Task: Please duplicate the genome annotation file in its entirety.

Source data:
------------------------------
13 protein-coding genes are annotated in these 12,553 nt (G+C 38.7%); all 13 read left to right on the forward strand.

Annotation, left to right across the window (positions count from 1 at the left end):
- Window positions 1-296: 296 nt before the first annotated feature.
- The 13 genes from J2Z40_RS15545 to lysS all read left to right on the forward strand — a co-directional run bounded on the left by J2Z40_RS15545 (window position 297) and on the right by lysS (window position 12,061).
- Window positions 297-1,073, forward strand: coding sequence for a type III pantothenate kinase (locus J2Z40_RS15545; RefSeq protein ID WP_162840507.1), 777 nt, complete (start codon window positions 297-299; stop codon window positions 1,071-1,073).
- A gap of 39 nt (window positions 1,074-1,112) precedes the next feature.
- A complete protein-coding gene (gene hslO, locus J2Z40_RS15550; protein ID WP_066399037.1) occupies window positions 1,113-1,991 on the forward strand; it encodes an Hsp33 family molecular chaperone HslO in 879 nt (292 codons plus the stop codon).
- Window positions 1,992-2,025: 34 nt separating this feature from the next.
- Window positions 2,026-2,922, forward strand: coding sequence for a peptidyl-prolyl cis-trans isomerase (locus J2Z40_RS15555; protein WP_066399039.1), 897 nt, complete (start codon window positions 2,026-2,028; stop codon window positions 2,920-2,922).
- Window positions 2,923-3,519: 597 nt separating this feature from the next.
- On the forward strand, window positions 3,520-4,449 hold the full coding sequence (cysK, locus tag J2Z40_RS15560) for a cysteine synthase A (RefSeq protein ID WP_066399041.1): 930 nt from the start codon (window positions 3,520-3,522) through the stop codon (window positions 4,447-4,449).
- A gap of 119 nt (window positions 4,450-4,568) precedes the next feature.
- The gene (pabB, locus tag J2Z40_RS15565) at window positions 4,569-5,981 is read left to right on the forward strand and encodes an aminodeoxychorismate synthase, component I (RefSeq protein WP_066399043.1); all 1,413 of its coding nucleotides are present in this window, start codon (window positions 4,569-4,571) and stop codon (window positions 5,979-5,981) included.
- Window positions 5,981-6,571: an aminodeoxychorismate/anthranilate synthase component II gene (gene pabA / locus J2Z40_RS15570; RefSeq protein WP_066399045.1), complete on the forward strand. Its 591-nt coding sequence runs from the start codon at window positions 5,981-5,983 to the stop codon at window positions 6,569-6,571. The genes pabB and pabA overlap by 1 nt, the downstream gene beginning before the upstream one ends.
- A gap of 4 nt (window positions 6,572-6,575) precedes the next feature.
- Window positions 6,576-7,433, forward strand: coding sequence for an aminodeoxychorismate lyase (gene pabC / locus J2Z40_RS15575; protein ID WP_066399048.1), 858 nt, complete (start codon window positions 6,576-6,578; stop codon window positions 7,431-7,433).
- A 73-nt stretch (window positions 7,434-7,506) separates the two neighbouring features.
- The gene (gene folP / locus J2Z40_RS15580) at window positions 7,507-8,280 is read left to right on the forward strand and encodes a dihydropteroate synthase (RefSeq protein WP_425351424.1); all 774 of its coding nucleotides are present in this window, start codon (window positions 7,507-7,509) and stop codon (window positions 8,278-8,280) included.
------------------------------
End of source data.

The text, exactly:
13 protein-coding genes are annotated in these 12,553 nt (G+C 38.7%); all 13 read left to right on the forward strand.

Annotation, left to right across the window (positions count from 1 at the left end):
- Window positions 1-296: 296 nt before the first annotated feature.
- The 13 genes from J2Z40_RS15545 to lysS all read left to right on the forward strand — a co-directional run bounded on the left by J2Z40_RS15545 (window position 297) and on the right by lysS (window position 12,061).
- Window positions 297-1,073, forward strand: coding sequence for a type III pantothenate kinase (locus J2Z40_RS15545; RefSeq protein ID WP_162840507.1), 777 nt, complete (start codon window positions 297-299; stop codon window positions 1,071-1,073).
- A gap of 39 nt (window positions 1,074-1,112) precedes the next feature.
- A complete protein-coding gene (gene hslO, locus J2Z40_RS15550; protein ID WP_066399037.1) occupies window positions 1,113-1,991 on the forward strand; it encodes an Hsp33 family molecular chaperone HslO in 879 nt (292 codons plus the stop codon).
- Window positions 1,992-2,025: 34 nt separating this feature from the next.
- Window positions 2,026-2,922, forward strand: coding sequence for a peptidyl-prolyl cis-trans isomerase (locus J2Z40_RS15555; protein WP_066399039.1), 897 nt, complete (start codon window positions 2,026-2,028; stop codon window positions 2,920-2,922).
- Window positions 2,923-3,519: 597 nt separating this feature from the next.
- On the forward strand, window positions 3,520-4,449 hold the full coding sequence (cysK, locus tag J2Z40_RS15560) for a cysteine synthase A (RefSeq protein ID WP_066399041.1): 930 nt from the start codon (window positions 3,520-3,522) through the stop codon (window positions 4,447-4,449).
- A gap of 119 nt (window positions 4,450-4,568) precedes the next feature.
- The gene (pabB, locus tag J2Z40_RS15565) at window positions 4,569-5,981 is read left to right on the forward strand and encodes an aminodeoxychorismate synthase, component I (RefSeq protein WP_066399043.1); all 1,413 of its coding nucleotides are present in this window, start codon (window positions 4,569-4,571) and stop codon (window positions 5,979-5,981) included.
- Window positions 5,981-6,571: an aminodeoxychorismate/anthranilate synthase component II gene (gene pabA / locus J2Z40_RS15570; RefSeq protein WP_066399045.1), complete on the forward strand. Its 591-nt coding sequence runs from the start codon at window positions 5,981-5,983 to the stop codon at window positions 6,569-6,571. The genes pabB and pabA overlap by 1 nt, the downstream gene beginning before the upstream one ends.
- A gap of 4 nt (window positions 6,572-6,575) precedes the next feature.
- Window positions 6,576-7,433, forward strand: coding sequence for an aminodeoxychorismate lyase (gene pabC / locus J2Z40_RS15575; protein ID WP_066399048.1), 858 nt, complete (start codon window positions 6,576-6,578; stop codon window positions 7,431-7,433).
- A 73-nt stretch (window positions 7,434-7,506) separates the two neighbouring features.
- The gene (gene folP / locus J2Z40_RS15580) at window positions 7,507-8,280 is read left to right on the forward strand and encodes a dihydropteroate synthase (RefSeq protein WP_425351424.1); all 774 of its coding nucleotides are present in this window, start codon (window positions 7,507-7,509) and stop codon (window positions 8,278-8,280) included.